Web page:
Ora Smith, a genealogist who writes Heritage Fiction, creates fascinating stories about her ancestors based on true events. She loves nothing better than to be whisked off to past eras to meet those whose lives are worth sharing. As an author, artist, mother, and faithful follower of Jesus Christ, Ora blends her understanding and unique skills to create faith inspired stories that she hopes will give others an added testimony of God’s goodness.
Ora Smith on her Whitney Award Finalist novel,
The Pulse of His Soul
What was the inspiration for your Whitney Awards finalist novel?
I was fascinated by a 17th century man who would risk his life for his religious beliefs.
What was the tipping point that turned this novel from “just an idea” to a project you HAD to complete?
Two weeks after I decided to write a book about John Lothropp, M Russell Ballard gave a talk to the Smith family at a reunion and admonished us to learn everything we could about John Lothropp. I took it as more than a coincidence (since I hadn’t told anyone my plans yet) and the Spirit confirmed it. My heart is with telling stories about ancestors and John Lothropp is the ancestor of my husband and children (through Lucy Mack Smith). As I researched, I discovered his wife’s family may very well be my ancestors. I am still doing research to prove it.
How did this book evolve into the final story? Did it end up the way you thought it would, or did the plot or characters change along the way?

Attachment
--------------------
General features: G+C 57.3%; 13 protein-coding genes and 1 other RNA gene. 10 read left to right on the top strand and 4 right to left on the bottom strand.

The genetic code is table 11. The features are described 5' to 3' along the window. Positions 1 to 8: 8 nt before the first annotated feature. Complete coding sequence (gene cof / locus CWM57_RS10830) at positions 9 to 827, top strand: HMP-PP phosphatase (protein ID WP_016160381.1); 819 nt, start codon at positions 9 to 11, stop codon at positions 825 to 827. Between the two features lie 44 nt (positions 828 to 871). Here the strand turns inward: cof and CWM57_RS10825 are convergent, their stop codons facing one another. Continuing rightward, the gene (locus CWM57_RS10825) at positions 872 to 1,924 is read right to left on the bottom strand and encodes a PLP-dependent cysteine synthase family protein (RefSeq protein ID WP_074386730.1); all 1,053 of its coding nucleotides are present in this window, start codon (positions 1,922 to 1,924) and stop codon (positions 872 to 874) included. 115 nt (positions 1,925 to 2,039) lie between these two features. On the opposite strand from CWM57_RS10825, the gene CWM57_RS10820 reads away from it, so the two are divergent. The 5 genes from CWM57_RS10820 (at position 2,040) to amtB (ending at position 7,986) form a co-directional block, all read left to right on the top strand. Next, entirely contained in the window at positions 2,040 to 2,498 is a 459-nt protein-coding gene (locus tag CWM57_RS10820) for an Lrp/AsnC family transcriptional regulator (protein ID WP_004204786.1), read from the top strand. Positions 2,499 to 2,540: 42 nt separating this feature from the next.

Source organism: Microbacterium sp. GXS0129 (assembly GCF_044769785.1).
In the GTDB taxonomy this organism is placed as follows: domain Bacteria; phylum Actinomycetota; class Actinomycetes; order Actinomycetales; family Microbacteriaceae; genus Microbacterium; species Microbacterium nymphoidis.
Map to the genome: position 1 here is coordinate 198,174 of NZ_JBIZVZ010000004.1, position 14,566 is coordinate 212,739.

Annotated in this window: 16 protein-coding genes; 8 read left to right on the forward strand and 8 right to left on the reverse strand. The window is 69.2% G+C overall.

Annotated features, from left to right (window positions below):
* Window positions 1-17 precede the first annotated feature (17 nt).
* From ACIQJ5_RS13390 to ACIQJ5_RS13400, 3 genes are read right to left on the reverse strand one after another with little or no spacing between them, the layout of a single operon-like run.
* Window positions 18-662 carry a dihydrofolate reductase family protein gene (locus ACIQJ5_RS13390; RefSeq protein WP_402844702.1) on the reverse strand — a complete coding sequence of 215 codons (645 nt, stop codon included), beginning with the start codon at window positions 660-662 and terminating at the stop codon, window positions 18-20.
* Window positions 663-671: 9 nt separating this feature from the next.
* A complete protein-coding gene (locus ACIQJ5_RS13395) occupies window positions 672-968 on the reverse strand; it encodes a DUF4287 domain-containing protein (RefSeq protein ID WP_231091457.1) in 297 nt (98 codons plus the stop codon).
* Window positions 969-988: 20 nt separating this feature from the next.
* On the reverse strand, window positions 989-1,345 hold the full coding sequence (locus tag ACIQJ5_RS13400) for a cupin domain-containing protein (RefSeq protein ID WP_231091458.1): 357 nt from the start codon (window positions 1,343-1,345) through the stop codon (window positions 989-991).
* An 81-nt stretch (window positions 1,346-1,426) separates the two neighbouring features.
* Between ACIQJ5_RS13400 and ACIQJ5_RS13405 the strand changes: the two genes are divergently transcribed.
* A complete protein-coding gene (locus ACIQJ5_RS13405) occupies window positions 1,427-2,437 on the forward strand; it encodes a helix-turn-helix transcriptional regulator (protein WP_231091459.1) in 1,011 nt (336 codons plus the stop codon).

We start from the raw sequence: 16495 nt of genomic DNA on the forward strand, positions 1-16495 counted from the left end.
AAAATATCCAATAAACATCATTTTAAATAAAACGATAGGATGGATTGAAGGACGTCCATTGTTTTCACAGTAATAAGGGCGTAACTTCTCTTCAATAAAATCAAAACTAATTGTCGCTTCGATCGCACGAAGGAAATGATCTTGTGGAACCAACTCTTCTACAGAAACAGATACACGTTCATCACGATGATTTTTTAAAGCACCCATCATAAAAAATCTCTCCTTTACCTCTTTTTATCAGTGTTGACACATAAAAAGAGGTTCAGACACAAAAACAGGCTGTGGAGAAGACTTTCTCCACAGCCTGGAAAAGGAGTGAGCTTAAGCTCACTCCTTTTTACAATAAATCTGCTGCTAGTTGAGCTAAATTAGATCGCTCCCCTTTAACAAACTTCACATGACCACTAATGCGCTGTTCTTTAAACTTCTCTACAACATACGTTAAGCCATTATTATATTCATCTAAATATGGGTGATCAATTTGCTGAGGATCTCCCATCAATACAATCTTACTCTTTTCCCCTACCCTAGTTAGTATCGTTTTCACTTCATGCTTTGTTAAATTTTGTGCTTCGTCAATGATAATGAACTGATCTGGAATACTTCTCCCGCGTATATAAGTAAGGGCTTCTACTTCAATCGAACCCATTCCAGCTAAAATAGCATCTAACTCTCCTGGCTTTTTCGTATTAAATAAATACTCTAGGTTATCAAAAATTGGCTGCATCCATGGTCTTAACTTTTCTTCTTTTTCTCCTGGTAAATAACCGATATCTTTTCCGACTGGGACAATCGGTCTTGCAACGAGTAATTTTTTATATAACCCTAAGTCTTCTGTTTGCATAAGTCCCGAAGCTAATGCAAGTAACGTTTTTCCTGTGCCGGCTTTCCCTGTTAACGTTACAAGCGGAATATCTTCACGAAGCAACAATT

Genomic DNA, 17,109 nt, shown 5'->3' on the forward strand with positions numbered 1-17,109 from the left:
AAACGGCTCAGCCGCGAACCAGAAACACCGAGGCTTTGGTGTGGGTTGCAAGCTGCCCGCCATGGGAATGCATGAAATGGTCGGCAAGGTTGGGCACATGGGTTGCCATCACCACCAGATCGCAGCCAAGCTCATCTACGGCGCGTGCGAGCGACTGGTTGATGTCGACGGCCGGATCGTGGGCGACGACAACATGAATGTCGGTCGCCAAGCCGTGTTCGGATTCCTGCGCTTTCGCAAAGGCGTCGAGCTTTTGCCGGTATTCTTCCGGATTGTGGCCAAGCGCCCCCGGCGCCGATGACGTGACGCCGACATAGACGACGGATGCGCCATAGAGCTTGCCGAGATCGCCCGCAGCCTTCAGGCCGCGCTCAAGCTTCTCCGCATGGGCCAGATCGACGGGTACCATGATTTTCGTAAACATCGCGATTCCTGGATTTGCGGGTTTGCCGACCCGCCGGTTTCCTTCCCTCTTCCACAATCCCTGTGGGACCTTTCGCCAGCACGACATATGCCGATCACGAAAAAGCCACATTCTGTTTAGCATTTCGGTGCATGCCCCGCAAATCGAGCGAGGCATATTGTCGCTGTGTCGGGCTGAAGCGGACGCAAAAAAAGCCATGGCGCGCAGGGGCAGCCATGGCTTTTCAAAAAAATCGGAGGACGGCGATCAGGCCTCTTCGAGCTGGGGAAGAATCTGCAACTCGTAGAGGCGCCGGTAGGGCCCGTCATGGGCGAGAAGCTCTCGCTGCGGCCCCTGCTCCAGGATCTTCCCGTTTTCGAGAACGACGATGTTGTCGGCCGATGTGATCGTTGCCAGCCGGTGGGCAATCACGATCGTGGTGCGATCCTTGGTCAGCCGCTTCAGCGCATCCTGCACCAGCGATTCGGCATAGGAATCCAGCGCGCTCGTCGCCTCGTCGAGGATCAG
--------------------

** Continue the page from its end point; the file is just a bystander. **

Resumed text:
I was surprised that the story took on a more personal, intimate look at John Lothropp as a man, father, and husband and it wasn’t just from the angle of his fame as a person who defied the Church of England.
Who is your favorite secondary character, and why?
John Lothropp’s wife, Hannah (with her father a close second). I’m not sure John could have become the man he was without Hannah. She had strong points of view regarding her religious beliefs and they didn’t always mesh with her husband’s. The Pulse of His Soul is also a story about how love can conquer our differences. She helps John grow and change over the course of the story. (I’ve always believed that behind every great man there’s an even greater woman.)
If your book was made into a movie, which scene would you want to be a background extra in?
I would want to be a person on the dock watching the Griffin ship arrive at America in 1634, welcoming those leaving the country they had loved in order to come to a strange, undeveloped land to worship God how their conscious was telling them to. (I’d like that in real life too.)